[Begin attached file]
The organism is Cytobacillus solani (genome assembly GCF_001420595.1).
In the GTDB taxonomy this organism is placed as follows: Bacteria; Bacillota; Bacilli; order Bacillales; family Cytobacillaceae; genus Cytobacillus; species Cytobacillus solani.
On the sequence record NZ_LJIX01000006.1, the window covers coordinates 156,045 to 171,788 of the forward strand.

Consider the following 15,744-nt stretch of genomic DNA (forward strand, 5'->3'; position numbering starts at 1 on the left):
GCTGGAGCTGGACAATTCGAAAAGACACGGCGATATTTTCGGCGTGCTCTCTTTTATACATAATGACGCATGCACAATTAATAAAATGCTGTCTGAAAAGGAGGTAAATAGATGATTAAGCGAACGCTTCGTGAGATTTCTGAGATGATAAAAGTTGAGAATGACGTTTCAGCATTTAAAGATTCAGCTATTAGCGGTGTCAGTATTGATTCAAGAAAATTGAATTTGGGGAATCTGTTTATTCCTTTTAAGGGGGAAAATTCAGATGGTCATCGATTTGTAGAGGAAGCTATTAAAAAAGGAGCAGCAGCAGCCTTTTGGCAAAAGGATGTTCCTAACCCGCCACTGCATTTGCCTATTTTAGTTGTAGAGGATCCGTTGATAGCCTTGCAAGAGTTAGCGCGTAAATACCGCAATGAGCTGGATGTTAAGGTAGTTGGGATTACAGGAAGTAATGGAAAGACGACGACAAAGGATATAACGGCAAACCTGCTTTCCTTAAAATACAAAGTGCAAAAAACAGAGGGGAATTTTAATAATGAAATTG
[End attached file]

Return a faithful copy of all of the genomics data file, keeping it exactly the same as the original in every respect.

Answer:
The organism is Cytobacillus solani (genome assembly GCF_001420595.1).
In the GTDB taxonomy this organism is placed as follows: Bacteria; Bacillota; Bacilli; order Bacillales; family Cytobacillaceae; genus Cytobacillus; species Cytobacillus solani.
On the sequence record NZ_LJIX01000006.1, the window covers coordinates 156,045 to 171,788 of the forward strand.

Consider the following 15,744-nt stretch of genomic DNA (forward strand, 5'->3'; position numbering starts at 1 on the left):
GCTGGAGCTGGACAATTCGAAAAGACACGGCGATATTTTCGGCGTGCTCTCTTTTATACATAATGACGCATGCACAATTAATAAAATGCTGTCTGAAAAGGAGGTAAATAGATGATTAAGCGAACGCTTCGTGAGATTTCTGAGATGATAAAAGTTGAGAATGACGTTTCAGCATTTAAAGATTCAGCTATTAGCGGTGTCAGTATTGATTCAAGAAAATTGAATTTGGGGAATCTGTTTATTCCTTTTAAGGGGGAAAATTCAGATGGTCATCGATTTGTAGAGGAAGCTATTAAAAAAGGAGCAGCAGCAGCCTTTTGGCAAAAGGATGTTCCTAACCCGCCACTGCATTTGCCTATTTTAGTTGTAGAGGATCCGTTGATAGCCTTGCAAGAGTTAGCGCGTAAATACCGCAATGAGCTGGATGTTAAGGTAGTTGGGATTACAGGAAGTAATGGAAAGACGACGACAAAGGATATAACGGCAAACCTGCTTTCCTTAAAATACAAAGTGCAAAAAACAGAGGGGAATTTTAATAATGAAATTG